KUWAIT (Reuters) - Kuwait’s Supreme Constitutional Court paved the way for two convicted lawmakers to be deprived of their seats on Wednesday by stripping parliament’s final say in a politically stormy case.
Opposition politicians Jamaan al-Harbash and Waleed al-Tabtabai forced their way into parliament in 2011 after lawmakers were prevented from questioning then prime minister Sheikh Nasser al-Mohammad al-Sabah about corruption allegations.
They were tried and sentenced for that last year, but had already left Kuwait. In October, parliament defied the government and voted to keep on the pair, who have a large political following.
The court ruled that the article requiring a vote to strip legislators of membership was “unconstitutional”, state news agency KUNA reported.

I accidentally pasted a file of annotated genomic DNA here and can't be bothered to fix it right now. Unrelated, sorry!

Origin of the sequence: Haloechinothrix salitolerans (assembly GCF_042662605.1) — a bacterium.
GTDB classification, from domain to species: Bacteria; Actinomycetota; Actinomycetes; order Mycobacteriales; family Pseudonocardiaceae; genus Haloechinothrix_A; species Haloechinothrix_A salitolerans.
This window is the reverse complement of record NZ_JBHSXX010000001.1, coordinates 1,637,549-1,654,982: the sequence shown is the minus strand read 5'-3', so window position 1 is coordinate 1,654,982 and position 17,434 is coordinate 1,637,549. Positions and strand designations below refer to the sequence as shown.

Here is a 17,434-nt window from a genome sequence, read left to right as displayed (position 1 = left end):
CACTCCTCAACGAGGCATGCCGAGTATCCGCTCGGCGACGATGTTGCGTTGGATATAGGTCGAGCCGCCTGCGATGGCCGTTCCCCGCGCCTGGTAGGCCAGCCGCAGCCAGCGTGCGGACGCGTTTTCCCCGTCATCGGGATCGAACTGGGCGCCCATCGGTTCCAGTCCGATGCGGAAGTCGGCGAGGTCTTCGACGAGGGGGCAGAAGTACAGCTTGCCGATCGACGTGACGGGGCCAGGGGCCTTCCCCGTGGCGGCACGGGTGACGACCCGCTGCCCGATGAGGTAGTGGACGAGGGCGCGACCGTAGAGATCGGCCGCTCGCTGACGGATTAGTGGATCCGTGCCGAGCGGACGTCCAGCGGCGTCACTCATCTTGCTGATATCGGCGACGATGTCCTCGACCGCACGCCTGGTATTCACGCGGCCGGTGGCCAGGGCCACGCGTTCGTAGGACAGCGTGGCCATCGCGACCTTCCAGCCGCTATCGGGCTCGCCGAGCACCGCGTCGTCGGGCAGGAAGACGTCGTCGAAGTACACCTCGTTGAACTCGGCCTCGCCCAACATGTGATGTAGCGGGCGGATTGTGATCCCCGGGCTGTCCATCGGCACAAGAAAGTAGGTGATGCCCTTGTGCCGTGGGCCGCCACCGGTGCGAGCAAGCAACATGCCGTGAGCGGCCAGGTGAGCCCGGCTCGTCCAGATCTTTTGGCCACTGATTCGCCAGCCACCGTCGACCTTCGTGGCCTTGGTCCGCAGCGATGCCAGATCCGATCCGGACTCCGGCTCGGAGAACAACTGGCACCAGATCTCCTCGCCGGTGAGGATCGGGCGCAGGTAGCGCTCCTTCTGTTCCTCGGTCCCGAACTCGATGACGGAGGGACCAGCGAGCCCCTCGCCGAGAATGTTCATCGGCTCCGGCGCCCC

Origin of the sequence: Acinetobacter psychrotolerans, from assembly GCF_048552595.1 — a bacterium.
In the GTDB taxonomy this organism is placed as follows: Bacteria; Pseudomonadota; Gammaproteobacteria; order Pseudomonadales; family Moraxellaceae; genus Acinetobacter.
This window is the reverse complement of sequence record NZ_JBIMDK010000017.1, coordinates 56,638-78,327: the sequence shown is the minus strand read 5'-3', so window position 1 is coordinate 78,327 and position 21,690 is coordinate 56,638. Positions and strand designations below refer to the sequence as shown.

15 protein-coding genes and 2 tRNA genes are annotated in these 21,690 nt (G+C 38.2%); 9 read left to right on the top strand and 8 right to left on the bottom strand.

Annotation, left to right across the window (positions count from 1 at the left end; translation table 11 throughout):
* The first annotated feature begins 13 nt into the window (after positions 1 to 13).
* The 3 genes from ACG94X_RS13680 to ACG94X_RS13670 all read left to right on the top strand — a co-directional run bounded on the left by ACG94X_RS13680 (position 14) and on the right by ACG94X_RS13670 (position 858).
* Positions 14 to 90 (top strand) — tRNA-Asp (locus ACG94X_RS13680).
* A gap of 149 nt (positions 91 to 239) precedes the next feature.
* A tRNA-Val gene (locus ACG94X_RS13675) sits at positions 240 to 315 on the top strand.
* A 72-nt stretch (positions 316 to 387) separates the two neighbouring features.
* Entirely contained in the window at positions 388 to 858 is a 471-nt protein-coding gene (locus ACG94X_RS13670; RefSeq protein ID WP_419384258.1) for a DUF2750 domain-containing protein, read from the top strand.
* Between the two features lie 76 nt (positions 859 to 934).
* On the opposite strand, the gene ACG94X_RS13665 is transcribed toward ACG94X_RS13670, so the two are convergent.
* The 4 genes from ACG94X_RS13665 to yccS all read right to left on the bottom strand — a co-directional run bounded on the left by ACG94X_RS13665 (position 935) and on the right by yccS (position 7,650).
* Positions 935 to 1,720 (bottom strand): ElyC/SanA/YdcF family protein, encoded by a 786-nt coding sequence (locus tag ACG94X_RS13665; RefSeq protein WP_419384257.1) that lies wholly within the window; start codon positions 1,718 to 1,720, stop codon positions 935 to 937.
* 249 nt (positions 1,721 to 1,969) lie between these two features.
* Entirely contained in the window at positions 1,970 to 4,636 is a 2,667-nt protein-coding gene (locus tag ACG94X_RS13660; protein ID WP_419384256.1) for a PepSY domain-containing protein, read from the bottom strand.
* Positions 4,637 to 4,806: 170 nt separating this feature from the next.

There was no immediate reaction to the ruling from the opposition or either of the two lawmakers, whom opposition sources say are in Turkey. Kuwait’s highest court in July reduced their jail terms to 3-1/2 years from an original five.
U.S. ally and OPEC member Kuwait avoided mass Arab Spring-style unrest, though citizens held protests in 2012 after Emir Sheikh Sabah Al-Ahmad Al-Jaber al-Sabah changed electoral law.
While Kuwait allows more freedom of speech than some other Gulf states, the emir has the last say in state affairs.
Reporting by Ahmed Hagagy; Writing by Tuqa Khalid; Editing by Andrew Cawthorne